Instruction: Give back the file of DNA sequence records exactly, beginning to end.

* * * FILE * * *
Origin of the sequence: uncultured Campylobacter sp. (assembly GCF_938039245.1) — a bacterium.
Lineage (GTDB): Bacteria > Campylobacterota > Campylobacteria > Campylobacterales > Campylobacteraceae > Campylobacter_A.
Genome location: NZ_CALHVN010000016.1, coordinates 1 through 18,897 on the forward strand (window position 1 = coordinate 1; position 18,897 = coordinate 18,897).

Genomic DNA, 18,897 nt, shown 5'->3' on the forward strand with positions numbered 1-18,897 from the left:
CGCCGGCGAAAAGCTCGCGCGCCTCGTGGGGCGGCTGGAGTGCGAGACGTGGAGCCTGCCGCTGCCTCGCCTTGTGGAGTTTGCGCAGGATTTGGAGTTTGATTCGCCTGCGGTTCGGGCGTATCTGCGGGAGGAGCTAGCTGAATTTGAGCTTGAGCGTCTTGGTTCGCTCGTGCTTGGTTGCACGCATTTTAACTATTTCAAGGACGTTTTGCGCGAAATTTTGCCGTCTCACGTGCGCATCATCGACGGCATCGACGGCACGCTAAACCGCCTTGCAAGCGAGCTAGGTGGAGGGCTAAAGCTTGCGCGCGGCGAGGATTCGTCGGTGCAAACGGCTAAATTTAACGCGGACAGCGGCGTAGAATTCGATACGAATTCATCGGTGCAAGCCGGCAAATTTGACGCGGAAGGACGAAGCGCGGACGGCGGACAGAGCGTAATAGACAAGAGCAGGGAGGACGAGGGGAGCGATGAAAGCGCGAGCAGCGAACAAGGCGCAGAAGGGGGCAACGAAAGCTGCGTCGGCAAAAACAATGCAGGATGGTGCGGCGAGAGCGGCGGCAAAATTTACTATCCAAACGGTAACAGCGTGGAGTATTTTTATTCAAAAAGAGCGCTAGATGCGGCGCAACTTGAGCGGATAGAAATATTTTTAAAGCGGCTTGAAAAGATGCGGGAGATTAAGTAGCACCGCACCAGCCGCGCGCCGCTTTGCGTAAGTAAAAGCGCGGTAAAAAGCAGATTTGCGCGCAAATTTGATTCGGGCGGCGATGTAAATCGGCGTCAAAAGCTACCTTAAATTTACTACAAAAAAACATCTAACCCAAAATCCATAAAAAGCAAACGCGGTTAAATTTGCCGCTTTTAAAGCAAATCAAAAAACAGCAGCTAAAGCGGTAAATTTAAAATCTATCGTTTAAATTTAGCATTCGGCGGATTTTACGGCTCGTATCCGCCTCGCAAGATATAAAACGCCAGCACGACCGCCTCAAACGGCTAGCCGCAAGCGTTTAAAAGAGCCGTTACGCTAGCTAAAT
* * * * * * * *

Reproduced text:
Origin of the sequence: uncultured Campylobacter sp. (assembly GCF_938039245.1) — a bacterium.
Lineage (GTDB): Bacteria > Campylobacterota > Campylobacteria > Campylobacterales > Campylobacteraceae > Campylobacter_A.
Genome location: NZ_CALHVN010000016.1, coordinates 1 through 18,897 on the forward strand (window position 1 = coordinate 1; position 18,897 = coordinate 18,897).

Genomic DNA, 18,897 nt, shown 5'->3' on the forward strand with positions numbered 1-18,897 from the left:
CGCCGGCGAAAAGCTCGCGCGCCTCGTGGGGCGGCTGGAGTGCGAGACGTGGAGCCTGCCGCTGCCTCGCCTTGTGGAGTTTGCGCAGGATTTGGAGTTTGATTCGCCTGCGGTTCGGGCGTATCTGCGGGAGGAGCTAGCTGAATTTGAGCTTGAGCGTCTTGGTTCGCTCGTGCTTGGTTGCACGCATTTTAACTATTTCAAGGACGTTTTGCGCGAAATTTTGCCGTCTCACGTGCGCATCATCGACGGCATCGACGGCACGCTAAACCGCCTTGCAAGCGAGCTAGGTGGAGGGCTAAAGCTTGCGCGCGGCGAGGATTCGTCGGTGCAAACGGCTAAATTTAACGCGGACAGCGGCGTAGAATTCGATACGAATTCATCGGTGCAAGCCGGCAAATTTGACGCGGAAGGACGAAGCGCGGACGGCGGACAGAGCGTAATAGACAAGAGCAGGGAGGACGAGGGGAGCGATGAAAGCGCGAGCAGCGAACAAGGCGCAGAAGGGGGCAACGAAAGCTGCGTCGGCAAAAACAATGCAGGATGGTGCGGCGAGAGCGGCGGCAAAATTTACTATCCAAACGGTAACAGCGTGGAGTATTTTTATTCAAAAAGAGCGCTAGATGCGGCGCAACTTGAGCGGATAGAAATATTTTTAAAGCGGCTTGAAAAGATGCGGGAGATTAAGTAGCACCGCACCAGCCGCGCGCCGCTTTGCGTAAGTAAAAGCGCGGTAAAAAGCAGATTTGCGCGCAAATTTGATTCGGGCGGCGATGTAAATCGGCGTCAAAAGCTACCTTAAATTTACTACAAAAAAACATCTAACCCAAAATCCATAAAAAGCAAACGCGGTTAAATTTGCCGCTTTTAAAGCAAATCAAAAAACAGCAGCTAAAGCGGTAAATTTAAAATCTATCGTTTAAATTTAGCATTCGGCGGATTTTACGGCTCGTATCCGCCTCGCAAGATATAAAACGCCAGCACGACCGCCTCAAACGGCTAGCCGCAAGCGTTTAAAAGAGCCGTTACGCTAGCTAAAT